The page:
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Military kids enjoy R&R at camp

August 2, 2013 Updated: August 2, 2013 at 4:25 pm
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photo - Spec. Brenda Pacheco lets camper                try on some heavy gear at Camp Corral. Camp Corral is for children who have parents in the military that have died, been injured or deployed numerous times. The camp is being held this week at Camp Shady Brook near Deckers. (Jerilee Bennett/The Gazette)
Spec. Brenda Pacheco lets camper try on some heavy gear at Camp Corral. Camp Corral is for children who have parents in the military that have died, been injured or deployed numerous times. The camp is being held this week at Camp Shady Brook near Deckers. (Jerilee Bennett/The Gazette) 

DECKERS - A cool, shallow creek lazily meanders through YMCA Camp Shady Brook.

It's speckled with rainbow-colored rocks, placed there by campers who painted and placed them there during a leisurely nature walk.

Nearby, a pile of newly tie-dyed T-shirts dries in the sun.

Faint scents of vanilla and butterscotch waft though the warm mid-morning air courtesy of pine trees that - for a reason unknown to scientists or campers - release them when baked by the sun.

The camp is a paradise for the hundreds of kids who spend part of their summer here each year.

This week, it was an special treat for 190 military children, many of whom lead lives complicated by frequent moves, deployments and the aftermath of war.

Each year Camp Corral, run by buffet chain Golden Corral, picks up the tab for 2,000 campers - the children of active-duty, wounded and fallen troops - to attend one of 18 4-H and YMCA summer camps in 14 states.

Camp staff are trained in working with military kids and asked to organize a military appreciation day, said Garrett Johnson, summer camp coordinator for Shady Brook.

Otherwise, Camp Corral gives the YMCA and 4-H latitude to offer their traditional summer programs.

At Shady Brook, that means kayaking, zip-lining, rock climbing, building camp fires and sleeping under the stars, Johnson said.

"They really let us give these kids camp," Johnson said. "These kids can come here, feel camp love and experience what it is to be a kid."

Blue dragonflies and bubbles floated through the air Friday morning as campers gathered on the ball field for the morning's first activity.

"Gentleman, are you ready for this?" a counselor asked a group of dog tag-clad boys who were singing songs about camels and monkeys.

"What are we playing?" one asked.

"Smugglers and Spies, and it's wicked awesome," the counselor replied, referring to a camp game in which kids attempt to sneak pieces of paper across a field without being discovered.

As campers rushed the field, Brandon Williams sat on a wooden bench and watched.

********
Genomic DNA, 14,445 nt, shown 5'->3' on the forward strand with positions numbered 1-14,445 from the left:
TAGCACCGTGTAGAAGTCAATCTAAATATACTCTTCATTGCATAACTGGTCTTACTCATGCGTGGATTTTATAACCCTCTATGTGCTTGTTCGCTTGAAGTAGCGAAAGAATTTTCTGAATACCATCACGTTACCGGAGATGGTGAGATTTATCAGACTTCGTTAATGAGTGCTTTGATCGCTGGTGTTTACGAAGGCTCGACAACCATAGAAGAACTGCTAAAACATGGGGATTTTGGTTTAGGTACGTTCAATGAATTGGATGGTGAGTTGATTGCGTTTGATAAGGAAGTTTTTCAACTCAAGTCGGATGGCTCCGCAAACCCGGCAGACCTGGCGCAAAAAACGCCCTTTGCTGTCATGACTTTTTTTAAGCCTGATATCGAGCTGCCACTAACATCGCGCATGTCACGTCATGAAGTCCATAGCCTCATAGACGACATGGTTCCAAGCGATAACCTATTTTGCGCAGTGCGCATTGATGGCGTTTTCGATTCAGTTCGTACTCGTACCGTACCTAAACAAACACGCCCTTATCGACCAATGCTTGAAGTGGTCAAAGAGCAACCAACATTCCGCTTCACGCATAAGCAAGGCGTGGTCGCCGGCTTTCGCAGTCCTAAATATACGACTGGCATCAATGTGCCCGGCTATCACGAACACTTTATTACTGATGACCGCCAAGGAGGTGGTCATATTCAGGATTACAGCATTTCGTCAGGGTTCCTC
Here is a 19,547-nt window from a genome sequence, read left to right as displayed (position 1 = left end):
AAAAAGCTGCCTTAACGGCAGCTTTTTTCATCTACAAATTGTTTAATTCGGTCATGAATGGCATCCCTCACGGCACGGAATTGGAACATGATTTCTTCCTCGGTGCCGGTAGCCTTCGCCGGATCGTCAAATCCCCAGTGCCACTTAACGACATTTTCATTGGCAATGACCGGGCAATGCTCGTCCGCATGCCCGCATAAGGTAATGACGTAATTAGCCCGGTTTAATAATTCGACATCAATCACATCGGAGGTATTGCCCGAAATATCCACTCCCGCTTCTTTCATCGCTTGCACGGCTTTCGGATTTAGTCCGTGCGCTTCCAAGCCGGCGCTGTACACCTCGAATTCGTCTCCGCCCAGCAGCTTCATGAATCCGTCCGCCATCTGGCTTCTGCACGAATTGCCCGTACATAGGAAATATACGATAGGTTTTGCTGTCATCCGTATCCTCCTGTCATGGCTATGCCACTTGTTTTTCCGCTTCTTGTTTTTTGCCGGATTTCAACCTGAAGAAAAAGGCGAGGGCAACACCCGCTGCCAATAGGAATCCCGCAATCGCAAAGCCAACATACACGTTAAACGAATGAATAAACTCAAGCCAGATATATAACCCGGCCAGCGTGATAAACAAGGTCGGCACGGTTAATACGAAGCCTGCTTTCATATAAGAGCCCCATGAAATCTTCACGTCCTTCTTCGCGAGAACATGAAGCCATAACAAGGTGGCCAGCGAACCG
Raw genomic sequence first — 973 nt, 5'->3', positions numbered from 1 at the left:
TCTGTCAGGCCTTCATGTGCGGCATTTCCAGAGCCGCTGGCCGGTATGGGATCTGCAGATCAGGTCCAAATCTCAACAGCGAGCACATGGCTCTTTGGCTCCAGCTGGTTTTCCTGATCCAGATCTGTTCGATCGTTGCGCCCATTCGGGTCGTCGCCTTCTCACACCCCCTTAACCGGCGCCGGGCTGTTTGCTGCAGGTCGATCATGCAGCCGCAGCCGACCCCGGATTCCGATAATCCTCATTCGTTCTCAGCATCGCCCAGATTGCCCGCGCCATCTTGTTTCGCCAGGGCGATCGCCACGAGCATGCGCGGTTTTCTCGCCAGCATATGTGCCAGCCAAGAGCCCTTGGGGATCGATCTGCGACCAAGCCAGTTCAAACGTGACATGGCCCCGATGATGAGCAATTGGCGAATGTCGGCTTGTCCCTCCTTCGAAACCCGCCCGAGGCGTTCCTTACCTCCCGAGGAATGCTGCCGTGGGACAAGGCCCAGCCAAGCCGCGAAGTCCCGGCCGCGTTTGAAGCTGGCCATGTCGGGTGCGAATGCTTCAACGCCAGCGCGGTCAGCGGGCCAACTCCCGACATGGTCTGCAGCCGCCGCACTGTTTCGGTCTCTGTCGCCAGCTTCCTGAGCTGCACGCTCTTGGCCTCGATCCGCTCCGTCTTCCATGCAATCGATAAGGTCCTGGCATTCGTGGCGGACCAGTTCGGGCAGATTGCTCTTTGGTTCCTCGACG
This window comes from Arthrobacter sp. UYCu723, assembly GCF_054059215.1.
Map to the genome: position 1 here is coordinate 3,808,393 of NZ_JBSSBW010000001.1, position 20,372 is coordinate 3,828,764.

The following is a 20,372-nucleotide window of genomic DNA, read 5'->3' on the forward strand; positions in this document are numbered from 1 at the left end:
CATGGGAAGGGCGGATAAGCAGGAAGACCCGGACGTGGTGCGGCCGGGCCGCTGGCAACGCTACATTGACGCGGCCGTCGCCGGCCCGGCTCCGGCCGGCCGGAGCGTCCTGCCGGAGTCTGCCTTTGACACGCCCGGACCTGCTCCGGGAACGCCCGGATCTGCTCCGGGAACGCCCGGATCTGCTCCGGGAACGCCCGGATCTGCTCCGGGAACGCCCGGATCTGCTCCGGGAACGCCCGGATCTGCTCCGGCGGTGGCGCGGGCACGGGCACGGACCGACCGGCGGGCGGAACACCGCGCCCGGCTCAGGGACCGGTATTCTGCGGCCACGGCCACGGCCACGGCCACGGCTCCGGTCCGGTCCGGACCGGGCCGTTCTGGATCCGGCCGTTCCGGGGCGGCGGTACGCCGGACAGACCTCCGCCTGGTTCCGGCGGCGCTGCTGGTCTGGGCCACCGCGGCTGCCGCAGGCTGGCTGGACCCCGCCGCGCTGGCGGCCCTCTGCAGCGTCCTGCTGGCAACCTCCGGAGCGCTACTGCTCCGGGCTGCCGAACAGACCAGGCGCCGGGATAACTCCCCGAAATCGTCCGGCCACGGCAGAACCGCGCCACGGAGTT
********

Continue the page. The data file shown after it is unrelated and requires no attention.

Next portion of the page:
The 13-year-old's dad, a Fort Carson soldier, will soon leave for a yearlong deployment to Korea.

This week's camp was a welcome break from the proverbial grey cloud that's been hovering over his home as the deployment nears, he said.

"I've been kind of sad," Brandon said. "I barely get to see him. He deployed to Iraq and Afghanistan three times, and he'd only get to call about once a week.

"But camp this week has been a great time."

Some of his favorite things about camp: swimming in a lake and campfire discussions about parents, the military and the future.

"We talked about what we'd like to do 10 years from now," he said. "I would love to be a counselor here, to work with military kids."

His very favorite thing: the friends he's made among campers and counselors.

"They're all good people who've given me lots of good advice," he said. "They gave me the strength to jump in the lake early in the morning. It was cold."

Nearby, camper Kavin Humble, 14, kept a watchful eye on his younger sister.

Kavin's dad is a disabled veteran who lives with traumatic brain injury, post-traumatic stress disorder and a back injury.

"Sometimes the VA won't give him the right amount of medicines or they're constantly changing them," he said. "It's like, maybe he'll be in a good mood or maybe he'll be in a bad mood. It varies."

Because his step-mom works and his dad is often at doctor appointments, he looks out for his two younger siblings.

For Kavin, this week's camp provided a much-needed break from the extra duties he shoulders.

Because his sister was being looked after by camp counselors, he found himself with free time on his hands.

He used it to think about his future.

"I liked being a kid, but I think it's time for me to grow up and take my responsibilities more seriously," said Kavin, who plans to join the Army Corps of Engineers out of college.

"But this was a really good break. It's nice to not always have to worry."

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